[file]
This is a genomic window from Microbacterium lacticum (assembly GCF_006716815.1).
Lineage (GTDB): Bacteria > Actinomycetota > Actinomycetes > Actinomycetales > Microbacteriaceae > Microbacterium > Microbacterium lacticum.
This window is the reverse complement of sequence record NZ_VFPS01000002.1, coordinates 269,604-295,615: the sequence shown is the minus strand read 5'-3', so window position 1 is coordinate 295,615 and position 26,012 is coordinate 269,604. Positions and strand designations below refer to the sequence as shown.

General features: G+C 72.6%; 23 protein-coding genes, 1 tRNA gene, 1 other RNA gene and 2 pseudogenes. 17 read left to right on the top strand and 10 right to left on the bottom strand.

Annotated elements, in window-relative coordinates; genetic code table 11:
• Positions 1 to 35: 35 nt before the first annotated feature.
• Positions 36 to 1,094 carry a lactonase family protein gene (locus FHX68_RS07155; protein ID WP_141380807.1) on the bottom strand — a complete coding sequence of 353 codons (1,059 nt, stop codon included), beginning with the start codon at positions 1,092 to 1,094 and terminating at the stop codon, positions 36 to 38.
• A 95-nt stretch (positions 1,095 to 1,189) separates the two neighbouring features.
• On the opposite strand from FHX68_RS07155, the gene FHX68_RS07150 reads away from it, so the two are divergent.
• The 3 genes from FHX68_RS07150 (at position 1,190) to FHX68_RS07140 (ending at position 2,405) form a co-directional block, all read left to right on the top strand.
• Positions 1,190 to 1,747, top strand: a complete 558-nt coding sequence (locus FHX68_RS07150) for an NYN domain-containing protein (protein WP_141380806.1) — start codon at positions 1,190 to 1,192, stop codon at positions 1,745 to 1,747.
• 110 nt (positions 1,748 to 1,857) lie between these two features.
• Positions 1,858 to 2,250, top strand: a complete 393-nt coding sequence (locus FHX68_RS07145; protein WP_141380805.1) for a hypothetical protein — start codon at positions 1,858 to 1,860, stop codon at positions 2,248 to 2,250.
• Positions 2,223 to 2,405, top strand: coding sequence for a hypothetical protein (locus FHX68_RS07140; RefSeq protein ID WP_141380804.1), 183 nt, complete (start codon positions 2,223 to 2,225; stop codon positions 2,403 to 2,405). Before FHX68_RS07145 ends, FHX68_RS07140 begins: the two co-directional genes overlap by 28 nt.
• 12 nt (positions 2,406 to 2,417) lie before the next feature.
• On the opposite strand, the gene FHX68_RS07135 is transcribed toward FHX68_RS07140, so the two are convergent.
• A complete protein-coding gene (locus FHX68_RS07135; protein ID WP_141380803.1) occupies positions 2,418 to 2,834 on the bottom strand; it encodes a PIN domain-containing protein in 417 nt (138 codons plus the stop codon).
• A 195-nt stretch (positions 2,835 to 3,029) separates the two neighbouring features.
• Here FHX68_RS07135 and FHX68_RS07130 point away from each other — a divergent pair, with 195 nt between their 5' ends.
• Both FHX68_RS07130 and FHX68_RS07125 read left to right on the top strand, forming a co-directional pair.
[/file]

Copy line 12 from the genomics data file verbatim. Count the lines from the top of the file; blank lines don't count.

• 110 nt (positions 1,748 to 1,857) lie between these two features.